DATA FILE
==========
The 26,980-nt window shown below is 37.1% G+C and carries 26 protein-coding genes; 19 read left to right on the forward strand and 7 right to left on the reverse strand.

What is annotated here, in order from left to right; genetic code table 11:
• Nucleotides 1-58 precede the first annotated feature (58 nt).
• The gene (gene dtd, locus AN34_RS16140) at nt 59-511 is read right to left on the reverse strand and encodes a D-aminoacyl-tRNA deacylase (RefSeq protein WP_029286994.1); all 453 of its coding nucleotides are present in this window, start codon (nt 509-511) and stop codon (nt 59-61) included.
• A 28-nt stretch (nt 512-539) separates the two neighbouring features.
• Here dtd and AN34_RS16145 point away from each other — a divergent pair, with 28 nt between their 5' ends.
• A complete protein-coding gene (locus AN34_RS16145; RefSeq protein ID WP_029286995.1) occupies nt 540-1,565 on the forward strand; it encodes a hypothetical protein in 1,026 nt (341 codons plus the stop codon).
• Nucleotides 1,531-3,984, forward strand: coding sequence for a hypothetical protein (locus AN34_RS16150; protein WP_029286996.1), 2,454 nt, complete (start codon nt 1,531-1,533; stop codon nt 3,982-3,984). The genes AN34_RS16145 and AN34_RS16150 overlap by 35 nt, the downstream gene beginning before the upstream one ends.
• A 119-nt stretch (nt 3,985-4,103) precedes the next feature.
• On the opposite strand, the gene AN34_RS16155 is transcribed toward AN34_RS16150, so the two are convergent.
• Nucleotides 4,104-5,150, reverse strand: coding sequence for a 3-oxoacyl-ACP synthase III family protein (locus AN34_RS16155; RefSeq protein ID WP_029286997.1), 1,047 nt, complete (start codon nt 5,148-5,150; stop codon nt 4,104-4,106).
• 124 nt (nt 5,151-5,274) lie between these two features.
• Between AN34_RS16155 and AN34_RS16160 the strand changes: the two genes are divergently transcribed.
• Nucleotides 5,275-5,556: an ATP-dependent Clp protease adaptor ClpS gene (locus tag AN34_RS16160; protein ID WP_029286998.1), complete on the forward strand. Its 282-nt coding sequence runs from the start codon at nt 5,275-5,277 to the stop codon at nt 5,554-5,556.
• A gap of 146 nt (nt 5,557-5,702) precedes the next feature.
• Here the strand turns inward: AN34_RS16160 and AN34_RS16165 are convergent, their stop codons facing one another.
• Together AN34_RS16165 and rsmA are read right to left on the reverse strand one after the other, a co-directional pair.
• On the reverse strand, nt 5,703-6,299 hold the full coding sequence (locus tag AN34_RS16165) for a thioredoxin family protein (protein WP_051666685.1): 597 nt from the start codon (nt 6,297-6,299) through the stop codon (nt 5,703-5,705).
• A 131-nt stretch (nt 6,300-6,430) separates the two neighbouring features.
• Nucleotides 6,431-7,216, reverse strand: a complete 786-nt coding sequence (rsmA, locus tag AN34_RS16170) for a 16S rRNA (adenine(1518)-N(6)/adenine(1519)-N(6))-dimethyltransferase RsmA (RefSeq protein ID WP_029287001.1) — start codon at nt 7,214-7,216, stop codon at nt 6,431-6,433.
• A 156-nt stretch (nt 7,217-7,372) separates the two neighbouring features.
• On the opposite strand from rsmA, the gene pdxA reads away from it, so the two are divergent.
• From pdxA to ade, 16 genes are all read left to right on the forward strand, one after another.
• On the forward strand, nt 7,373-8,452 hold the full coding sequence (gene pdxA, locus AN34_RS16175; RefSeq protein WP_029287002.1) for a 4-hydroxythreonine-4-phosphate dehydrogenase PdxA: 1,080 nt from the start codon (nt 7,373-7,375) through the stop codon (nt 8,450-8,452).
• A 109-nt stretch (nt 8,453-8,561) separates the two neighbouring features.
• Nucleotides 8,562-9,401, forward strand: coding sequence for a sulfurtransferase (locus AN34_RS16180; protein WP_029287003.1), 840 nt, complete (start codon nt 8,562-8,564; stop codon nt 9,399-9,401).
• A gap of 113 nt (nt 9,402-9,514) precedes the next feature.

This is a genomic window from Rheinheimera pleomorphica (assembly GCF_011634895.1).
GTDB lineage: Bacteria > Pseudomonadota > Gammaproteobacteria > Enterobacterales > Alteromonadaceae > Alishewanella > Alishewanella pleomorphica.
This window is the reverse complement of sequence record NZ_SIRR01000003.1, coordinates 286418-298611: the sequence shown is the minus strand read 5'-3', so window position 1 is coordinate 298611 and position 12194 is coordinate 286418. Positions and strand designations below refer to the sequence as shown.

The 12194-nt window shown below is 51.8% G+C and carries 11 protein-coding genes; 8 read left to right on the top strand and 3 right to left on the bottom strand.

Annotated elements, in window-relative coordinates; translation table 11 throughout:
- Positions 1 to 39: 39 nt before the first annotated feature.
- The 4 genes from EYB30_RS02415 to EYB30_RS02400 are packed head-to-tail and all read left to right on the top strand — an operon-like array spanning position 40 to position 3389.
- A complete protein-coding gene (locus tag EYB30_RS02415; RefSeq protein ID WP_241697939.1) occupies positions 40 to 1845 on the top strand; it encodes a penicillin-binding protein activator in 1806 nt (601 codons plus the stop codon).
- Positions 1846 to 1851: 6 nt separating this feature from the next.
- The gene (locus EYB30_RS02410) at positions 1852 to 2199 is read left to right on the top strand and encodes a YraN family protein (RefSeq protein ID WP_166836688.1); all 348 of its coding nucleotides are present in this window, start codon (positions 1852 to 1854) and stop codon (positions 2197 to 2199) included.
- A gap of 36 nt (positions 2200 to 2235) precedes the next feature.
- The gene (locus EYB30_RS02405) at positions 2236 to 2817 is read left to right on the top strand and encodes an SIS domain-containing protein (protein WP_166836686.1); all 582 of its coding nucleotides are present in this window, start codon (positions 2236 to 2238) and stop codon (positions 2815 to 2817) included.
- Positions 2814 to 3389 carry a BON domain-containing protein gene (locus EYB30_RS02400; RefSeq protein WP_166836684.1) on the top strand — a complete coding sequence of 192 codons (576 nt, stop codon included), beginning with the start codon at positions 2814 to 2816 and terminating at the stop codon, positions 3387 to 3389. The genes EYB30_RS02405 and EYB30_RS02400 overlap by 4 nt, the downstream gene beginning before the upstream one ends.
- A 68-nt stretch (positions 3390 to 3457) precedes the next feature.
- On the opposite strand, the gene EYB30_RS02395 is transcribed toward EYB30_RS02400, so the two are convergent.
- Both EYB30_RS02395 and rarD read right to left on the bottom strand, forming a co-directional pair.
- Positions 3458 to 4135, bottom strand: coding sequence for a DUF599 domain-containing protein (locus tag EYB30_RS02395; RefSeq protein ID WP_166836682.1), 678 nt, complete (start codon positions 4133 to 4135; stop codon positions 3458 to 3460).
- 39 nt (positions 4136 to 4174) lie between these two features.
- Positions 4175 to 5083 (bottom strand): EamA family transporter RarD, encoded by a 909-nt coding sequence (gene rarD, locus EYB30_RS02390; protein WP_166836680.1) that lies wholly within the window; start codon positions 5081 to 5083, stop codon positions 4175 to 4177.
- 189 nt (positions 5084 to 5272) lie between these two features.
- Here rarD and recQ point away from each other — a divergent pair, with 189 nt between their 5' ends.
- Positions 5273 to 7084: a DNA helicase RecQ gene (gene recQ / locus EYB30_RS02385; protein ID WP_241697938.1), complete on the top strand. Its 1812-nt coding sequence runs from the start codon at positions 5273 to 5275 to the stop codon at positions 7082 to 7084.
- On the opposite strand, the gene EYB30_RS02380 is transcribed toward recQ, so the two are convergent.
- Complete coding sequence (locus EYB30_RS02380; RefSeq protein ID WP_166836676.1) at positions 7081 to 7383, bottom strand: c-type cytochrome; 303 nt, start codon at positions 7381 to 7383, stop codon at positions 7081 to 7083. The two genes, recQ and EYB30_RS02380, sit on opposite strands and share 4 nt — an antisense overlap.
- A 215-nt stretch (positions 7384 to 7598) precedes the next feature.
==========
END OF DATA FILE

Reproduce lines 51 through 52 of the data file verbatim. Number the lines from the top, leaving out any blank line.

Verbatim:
- Complete coding sequence (locus EYB30_RS02380; RefSeq protein ID WP_166836676.1) at positions 7081 to 7383, bottom strand: c-type cytochrome; 303 nt, start codon at positions 7381 to 7383, stop codon at positions 7081 to 7083. The two genes, recQ and EYB30_RS02380, sit on opposite strands and share 4 nt — an antisense overlap.
- A 215-nt stretch (positions 7384 to 7598) precedes the next feature.